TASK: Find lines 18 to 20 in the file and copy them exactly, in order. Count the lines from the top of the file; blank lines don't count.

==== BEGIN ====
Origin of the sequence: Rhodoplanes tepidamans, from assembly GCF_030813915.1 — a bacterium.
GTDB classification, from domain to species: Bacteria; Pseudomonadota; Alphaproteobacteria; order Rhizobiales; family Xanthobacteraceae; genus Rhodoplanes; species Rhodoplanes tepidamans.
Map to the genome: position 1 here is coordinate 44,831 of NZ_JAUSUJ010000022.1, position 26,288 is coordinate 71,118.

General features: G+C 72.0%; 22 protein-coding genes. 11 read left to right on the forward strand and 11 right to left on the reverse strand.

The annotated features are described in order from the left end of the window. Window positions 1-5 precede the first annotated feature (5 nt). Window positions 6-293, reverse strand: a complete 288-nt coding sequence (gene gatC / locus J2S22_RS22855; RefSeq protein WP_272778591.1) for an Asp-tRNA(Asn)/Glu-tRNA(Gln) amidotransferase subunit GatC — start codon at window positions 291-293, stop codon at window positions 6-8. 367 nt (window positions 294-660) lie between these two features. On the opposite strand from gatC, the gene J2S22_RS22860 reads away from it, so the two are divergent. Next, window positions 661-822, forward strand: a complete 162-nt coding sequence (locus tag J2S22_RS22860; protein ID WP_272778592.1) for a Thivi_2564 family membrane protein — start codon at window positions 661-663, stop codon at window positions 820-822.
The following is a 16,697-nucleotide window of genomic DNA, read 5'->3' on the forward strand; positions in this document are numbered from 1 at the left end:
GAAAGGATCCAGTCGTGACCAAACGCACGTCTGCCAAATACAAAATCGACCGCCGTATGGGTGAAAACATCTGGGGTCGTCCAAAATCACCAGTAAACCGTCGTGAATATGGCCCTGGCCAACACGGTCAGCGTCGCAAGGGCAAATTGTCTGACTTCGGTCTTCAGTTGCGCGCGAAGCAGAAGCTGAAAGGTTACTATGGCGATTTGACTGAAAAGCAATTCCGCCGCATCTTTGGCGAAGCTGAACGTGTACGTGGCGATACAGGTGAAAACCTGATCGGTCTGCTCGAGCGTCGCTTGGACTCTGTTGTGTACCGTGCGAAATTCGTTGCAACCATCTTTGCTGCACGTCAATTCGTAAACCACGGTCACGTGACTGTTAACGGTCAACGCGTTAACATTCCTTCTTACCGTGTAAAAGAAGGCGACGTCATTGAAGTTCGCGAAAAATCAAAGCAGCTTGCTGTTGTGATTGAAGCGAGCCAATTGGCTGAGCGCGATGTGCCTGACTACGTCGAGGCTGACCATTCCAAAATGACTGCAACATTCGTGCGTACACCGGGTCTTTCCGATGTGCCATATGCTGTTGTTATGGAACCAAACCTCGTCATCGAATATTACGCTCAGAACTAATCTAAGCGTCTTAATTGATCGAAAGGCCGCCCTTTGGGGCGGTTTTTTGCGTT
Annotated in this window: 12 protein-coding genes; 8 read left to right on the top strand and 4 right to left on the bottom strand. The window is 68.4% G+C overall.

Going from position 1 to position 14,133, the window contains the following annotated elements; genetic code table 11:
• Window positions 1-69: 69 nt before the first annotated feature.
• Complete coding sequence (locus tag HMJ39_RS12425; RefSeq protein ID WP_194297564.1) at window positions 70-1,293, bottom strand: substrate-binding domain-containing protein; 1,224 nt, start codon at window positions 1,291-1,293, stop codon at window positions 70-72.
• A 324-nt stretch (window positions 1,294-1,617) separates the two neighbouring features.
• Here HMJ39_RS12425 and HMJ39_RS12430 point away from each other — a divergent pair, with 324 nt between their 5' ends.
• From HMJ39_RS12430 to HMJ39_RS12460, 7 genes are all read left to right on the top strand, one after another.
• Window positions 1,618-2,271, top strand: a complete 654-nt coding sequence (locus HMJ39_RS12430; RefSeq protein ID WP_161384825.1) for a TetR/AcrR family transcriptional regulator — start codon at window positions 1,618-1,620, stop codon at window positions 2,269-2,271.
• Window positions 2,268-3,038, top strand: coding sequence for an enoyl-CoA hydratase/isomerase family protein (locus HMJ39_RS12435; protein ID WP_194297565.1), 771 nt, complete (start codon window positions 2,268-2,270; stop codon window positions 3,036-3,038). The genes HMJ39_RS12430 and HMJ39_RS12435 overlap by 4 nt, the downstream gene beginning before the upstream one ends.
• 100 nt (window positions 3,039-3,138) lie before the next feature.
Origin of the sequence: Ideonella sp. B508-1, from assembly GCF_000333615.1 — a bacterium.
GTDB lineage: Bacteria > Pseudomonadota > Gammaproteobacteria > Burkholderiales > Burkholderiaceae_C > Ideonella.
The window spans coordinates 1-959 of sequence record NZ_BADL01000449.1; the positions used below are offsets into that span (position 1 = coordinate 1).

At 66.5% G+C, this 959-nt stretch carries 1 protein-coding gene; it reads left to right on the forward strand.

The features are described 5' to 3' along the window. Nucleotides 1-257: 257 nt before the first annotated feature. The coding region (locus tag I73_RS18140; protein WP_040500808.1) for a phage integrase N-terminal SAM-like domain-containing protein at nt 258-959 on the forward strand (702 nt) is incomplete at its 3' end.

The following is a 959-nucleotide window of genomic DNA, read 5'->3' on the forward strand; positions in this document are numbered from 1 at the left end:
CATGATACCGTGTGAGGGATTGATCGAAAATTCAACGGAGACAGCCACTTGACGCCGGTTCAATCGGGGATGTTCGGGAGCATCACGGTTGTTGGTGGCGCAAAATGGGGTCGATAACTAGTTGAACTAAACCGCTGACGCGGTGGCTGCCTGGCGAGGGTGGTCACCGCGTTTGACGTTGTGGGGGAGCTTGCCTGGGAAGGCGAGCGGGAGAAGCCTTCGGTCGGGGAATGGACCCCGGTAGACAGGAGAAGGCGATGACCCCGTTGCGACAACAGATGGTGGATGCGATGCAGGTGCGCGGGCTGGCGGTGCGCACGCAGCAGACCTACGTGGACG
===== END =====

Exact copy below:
Origin of the sequence: Ideonella sp. B508-1, from assembly GCF_000333615.1 — a bacterium.
GTDB lineage: Bacteria > Pseudomonadota > Gammaproteobacteria > Burkholderiales > Burkholderiaceae_C > Ideonella.
The window spans coordinates 1-959 of sequence record NZ_BADL01000449.1; the positions used below are offsets into that span (position 1 = coordinate 1).